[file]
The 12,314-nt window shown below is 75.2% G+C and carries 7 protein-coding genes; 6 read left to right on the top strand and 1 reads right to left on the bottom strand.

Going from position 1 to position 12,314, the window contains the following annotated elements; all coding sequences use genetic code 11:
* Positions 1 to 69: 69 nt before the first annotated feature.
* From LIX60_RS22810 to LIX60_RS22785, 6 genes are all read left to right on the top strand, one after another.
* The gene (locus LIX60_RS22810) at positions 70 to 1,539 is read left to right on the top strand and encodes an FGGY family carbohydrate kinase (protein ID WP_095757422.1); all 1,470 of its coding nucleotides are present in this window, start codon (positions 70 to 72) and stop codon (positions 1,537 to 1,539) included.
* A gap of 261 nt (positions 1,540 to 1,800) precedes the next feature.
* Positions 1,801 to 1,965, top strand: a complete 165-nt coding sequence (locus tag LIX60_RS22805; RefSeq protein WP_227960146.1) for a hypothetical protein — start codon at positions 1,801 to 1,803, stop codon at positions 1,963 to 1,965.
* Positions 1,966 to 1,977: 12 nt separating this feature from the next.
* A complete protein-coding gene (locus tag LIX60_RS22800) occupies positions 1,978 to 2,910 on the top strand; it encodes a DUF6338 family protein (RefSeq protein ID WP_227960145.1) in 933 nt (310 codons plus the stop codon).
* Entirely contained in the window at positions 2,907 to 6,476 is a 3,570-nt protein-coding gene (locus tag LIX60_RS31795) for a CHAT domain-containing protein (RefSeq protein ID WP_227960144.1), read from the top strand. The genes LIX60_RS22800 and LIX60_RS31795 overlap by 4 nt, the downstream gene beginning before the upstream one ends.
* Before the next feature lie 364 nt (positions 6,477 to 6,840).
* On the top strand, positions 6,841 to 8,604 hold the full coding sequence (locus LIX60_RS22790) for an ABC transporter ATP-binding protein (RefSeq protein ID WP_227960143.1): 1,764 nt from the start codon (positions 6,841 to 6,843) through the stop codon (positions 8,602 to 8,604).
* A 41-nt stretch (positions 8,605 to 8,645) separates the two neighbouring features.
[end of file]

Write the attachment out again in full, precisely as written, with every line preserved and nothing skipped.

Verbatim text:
The 12,314-nt window shown below is 75.2% G+C and carries 7 protein-coding genes; 6 read left to right on the top strand and 1 reads right to left on the bottom strand.

Going from position 1 to position 12,314, the window contains the following annotated elements; all coding sequences use genetic code 11:
* Positions 1 to 69: 69 nt before the first annotated feature.
* From LIX60_RS22810 to LIX60_RS22785, 6 genes are all read left to right on the top strand, one after another.
* The gene (locus LIX60_RS22810) at positions 70 to 1,539 is read left to right on the top strand and encodes an FGGY family carbohydrate kinase (protein ID WP_095757422.1); all 1,470 of its coding nucleotides are present in this window, start codon (positions 70 to 72) and stop codon (positions 1,537 to 1,539) included.
* A gap of 261 nt (positions 1,540 to 1,800) precedes the next feature.
* Positions 1,801 to 1,965, top strand: a complete 165-nt coding sequence (locus tag LIX60_RS22805; RefSeq protein WP_227960146.1) for a hypothetical protein — start codon at positions 1,801 to 1,803, stop codon at positions 1,963 to 1,965.
* Positions 1,966 to 1,977: 12 nt separating this feature from the next.
* A complete protein-coding gene (locus tag LIX60_RS22800) occupies positions 1,978 to 2,910 on the top strand; it encodes a DUF6338 family protein (RefSeq protein ID WP_227960145.1) in 933 nt (310 codons plus the stop codon).
* Entirely contained in the window at positions 2,907 to 6,476 is a 3,570-nt protein-coding gene (locus tag LIX60_RS31795) for a CHAT domain-containing protein (RefSeq protein ID WP_227960144.1), read from the top strand. The genes LIX60_RS22800 and LIX60_RS31795 overlap by 4 nt, the downstream gene beginning before the upstream one ends.
* Before the next feature lie 364 nt (positions 6,477 to 6,840).
* On the top strand, positions 6,841 to 8,604 hold the full coding sequence (locus LIX60_RS22790) for an ABC transporter ATP-binding protein (RefSeq protein ID WP_227960143.1): 1,764 nt from the start codon (positions 6,841 to 6,843) through the stop codon (positions 8,602 to 8,604).
* A 41-nt stretch (positions 8,605 to 8,645) separates the two neighbouring features.